From here we went to Tiberias to visit the salvage excavations led by Dr. Y. A pipeline going in very near the road will destroy the archaeological remains, so Dr. Y's job is to salvage and document all of the ancient remains in that immediate area. His excavations exposed two different levels of occupation; an Early Bronze period which included some large architecture, and a Fatimid (Islamic) period occupation. These revealed an unusual aspect of re-use, where it appears that the Fatimid people re-used the much earlier (c. 4,000 years!?) architecture into their own buildings.
Hey kids! Remember this: good archaeologists don't sit on the ancient architecture!
The view from the excavations in Tiberias - not so shabby!

From Tiberias we went up near the "Golani junction" to have a picnic up in a wooded area. Although we weren't able to find a picnic table for Dr. B, he nevertheless shared an amazing lunch with us. Unfortunately I forgot to take any pictures, but suffice to say, 4 archaeologists sitting around in the woods eating lunch was vastly more pleasurable for us than it would be for you to witness it.

We then made one final stop to excavations in the town of Kfar Kana. We weren't sure exactly where the excavations were exactly, which led to bickering between Dr. B and Dr. vdB that sounded like an old married couple. As we headed into town, one's mood could only lighten in the knowledge that at MonaLiza you could become a new woman.
We eventually did find the excavations, which included more stone walls of various thicknesses. I'm sparing you these particular walls; suffice to say that some were very large, thick walls, possibly fortification walls, except that they are being dated to the earliest phases of the EBA, which makes fortificaiton unlikely.
From Kfar Kana we went to Dr. vdB's new place in the town of Zefat (Safad, and many other spellings), at one time one of the centers for mystical Judaism, and something of a tourist attraction, with a small but thriving arts community. Many of those people have moved on, yet it remains a largely religious town.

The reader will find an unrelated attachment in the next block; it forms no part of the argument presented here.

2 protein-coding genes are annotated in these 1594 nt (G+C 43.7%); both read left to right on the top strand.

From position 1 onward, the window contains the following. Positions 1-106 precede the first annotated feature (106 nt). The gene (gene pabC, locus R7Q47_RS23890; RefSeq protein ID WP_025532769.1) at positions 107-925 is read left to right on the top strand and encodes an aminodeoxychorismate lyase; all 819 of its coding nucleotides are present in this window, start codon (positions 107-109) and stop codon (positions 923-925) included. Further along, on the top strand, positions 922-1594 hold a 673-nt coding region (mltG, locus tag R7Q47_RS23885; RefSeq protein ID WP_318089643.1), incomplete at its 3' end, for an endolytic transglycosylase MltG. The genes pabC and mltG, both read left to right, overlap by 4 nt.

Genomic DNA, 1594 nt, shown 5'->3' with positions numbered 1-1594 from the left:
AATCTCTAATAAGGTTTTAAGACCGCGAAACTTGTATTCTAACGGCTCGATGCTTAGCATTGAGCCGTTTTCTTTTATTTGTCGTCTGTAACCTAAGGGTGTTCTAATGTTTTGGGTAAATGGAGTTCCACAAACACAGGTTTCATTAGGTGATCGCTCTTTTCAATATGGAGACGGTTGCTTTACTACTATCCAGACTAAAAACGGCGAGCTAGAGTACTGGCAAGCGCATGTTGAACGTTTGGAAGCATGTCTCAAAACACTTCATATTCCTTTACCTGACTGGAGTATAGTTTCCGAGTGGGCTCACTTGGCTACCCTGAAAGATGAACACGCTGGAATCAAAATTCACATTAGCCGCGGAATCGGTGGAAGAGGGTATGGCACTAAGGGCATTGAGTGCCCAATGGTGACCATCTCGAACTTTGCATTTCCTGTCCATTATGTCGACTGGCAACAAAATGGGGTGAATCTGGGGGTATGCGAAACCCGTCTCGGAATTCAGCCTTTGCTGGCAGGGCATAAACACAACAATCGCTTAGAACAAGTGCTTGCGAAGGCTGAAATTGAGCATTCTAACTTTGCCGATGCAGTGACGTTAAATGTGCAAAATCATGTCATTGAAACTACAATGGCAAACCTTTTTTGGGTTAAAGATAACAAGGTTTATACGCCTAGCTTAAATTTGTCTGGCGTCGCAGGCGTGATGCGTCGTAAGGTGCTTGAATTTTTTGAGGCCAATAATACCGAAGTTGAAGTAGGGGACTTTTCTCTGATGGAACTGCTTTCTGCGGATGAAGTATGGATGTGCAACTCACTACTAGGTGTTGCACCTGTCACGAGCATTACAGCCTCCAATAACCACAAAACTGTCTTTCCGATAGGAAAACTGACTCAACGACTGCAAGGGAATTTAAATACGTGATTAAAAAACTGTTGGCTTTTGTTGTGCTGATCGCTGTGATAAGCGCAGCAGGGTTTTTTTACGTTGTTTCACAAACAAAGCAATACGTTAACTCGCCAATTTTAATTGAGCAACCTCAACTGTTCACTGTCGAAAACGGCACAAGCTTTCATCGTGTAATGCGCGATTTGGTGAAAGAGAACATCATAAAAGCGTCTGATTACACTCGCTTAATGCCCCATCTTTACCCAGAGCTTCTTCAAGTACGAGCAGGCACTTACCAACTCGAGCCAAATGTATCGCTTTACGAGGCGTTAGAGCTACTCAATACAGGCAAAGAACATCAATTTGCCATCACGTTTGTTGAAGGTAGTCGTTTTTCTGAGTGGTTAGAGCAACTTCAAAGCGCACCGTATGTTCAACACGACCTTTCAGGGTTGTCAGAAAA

We admired Dr. vdB's view over the Sea of Galilee and Tiberias to the south; even though it was quite hazy this day, his view from the backyard is still quite beautiful. After some drinks and a wonderful meal we sat and chatted and listened to music. The next morning I tried a Dutch taste treat for breakfast which I've never had before: chocolate sprinkles on buttered bread. Yum! Quite the tasty way to start the day!

View to the south from Dr. vdB's backyard (above) and his backyard (below).

Chocolate sprinkles, breakfast of champions! YUM!

Many thanks to Drs. B and vdB for inviting me, it was a great trip!

Monday, March 10, 2008

Keeping Busy

Once again I (Mo) have been a bad blogger - just not that much going on and I am not sure that reporting on the interior of my "office" would be all that interesting. Basically I've just been working and shoveling snow . . . However in the past of couple weeks I did do some interesting things.

Visiting Mrs. Fleming's Grade One Class
A few months ago our 5 year old niece decided that it would be interesting for her class if "someone" (since Yo is in the Middle East that would be Mo) came to talk about archaeology. Last week I went to the class taking along a bag of goodies. I borrowed some Jordanian artifacts from the lab at UToronto and took my tools and dressed like an archaeologist. The kids were great, they asked a ton of questions and had some great guesses about the various artifacts I took along.